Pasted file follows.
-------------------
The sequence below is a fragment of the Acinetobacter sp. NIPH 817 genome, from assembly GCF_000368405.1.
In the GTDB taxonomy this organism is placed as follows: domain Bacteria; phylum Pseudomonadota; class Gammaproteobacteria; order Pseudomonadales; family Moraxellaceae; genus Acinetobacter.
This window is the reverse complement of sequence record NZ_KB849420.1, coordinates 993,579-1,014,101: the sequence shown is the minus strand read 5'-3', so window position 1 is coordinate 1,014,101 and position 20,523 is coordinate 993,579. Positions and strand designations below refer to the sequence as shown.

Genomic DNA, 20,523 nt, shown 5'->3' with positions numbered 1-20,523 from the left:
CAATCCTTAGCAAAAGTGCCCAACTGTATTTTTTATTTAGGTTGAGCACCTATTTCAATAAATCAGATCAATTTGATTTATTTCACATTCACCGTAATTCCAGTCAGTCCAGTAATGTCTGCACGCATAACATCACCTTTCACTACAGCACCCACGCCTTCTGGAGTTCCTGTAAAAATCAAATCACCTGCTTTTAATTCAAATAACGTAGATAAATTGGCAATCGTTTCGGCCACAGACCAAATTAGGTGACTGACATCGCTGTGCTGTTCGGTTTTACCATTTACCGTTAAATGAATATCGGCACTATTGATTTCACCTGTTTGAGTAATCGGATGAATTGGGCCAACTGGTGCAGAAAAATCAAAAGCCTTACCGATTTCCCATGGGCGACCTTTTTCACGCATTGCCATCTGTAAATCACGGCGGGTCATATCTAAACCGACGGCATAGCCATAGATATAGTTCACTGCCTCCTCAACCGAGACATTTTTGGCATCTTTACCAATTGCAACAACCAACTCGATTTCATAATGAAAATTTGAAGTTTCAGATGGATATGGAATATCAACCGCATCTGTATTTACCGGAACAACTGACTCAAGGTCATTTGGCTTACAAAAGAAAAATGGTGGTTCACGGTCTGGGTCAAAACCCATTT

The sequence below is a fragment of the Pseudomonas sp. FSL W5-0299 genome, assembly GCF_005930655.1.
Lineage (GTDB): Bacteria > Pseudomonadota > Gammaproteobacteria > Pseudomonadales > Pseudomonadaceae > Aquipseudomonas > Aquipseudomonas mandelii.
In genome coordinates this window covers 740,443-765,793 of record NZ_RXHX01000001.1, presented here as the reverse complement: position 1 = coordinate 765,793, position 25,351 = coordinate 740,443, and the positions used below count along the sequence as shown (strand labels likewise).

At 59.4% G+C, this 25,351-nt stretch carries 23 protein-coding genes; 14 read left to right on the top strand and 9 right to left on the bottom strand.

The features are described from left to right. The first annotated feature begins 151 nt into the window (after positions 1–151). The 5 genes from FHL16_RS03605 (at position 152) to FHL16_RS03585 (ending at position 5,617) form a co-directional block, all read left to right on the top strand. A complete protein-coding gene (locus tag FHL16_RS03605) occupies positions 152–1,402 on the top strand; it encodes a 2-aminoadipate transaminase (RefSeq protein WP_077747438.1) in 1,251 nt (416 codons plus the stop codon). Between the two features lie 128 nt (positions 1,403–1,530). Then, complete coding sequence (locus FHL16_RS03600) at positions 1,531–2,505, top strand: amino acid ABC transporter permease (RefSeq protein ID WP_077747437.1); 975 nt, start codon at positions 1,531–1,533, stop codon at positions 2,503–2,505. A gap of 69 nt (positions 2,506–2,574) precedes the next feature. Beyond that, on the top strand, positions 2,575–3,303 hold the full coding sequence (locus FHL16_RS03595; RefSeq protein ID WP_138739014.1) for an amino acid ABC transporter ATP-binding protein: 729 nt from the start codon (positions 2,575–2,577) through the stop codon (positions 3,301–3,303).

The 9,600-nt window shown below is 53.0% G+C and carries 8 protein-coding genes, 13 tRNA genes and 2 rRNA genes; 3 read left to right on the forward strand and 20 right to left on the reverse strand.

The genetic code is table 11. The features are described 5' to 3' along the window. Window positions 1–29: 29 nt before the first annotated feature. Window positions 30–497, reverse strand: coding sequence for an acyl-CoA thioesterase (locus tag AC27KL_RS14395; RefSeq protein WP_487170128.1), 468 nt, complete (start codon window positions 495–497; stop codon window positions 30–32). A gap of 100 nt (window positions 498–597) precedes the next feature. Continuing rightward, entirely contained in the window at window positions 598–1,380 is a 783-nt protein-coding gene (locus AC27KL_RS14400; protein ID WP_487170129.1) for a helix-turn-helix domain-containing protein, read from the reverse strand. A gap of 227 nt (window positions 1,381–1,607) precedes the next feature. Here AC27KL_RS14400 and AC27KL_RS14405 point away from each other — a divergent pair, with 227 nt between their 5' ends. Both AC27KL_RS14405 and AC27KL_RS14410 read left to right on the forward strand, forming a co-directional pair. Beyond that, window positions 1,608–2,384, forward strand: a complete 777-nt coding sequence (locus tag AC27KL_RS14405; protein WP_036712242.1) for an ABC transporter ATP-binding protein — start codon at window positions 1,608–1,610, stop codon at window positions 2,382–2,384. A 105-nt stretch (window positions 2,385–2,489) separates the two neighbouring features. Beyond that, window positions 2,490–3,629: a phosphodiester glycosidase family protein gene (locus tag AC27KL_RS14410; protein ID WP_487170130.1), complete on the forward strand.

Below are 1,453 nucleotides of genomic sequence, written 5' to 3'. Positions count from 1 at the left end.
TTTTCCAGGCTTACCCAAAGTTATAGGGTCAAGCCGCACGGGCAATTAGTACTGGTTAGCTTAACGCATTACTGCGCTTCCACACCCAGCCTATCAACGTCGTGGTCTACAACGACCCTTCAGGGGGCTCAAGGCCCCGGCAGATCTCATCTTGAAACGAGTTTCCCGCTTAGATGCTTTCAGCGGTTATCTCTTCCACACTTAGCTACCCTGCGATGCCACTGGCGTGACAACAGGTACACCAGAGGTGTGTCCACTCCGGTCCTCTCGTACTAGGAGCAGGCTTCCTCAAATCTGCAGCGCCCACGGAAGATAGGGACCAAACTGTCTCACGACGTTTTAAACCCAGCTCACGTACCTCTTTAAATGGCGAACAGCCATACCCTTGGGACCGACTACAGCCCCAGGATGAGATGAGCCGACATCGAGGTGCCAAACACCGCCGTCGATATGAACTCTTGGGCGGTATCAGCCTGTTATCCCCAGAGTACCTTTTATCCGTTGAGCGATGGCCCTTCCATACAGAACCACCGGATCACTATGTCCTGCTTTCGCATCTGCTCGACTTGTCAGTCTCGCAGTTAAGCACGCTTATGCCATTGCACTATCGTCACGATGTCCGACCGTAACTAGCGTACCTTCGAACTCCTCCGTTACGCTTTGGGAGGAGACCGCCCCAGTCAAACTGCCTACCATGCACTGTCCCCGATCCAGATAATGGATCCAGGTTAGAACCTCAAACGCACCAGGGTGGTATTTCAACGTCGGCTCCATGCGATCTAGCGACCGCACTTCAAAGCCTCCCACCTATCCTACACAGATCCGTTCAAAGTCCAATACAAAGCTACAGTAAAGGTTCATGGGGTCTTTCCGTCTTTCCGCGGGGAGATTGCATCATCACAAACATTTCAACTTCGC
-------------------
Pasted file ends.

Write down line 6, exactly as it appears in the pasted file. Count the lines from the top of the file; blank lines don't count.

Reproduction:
The sequence below is a fragment of the Pseudomonas sp. FSL W5-0299 genome, assembly GCF_005930655.1.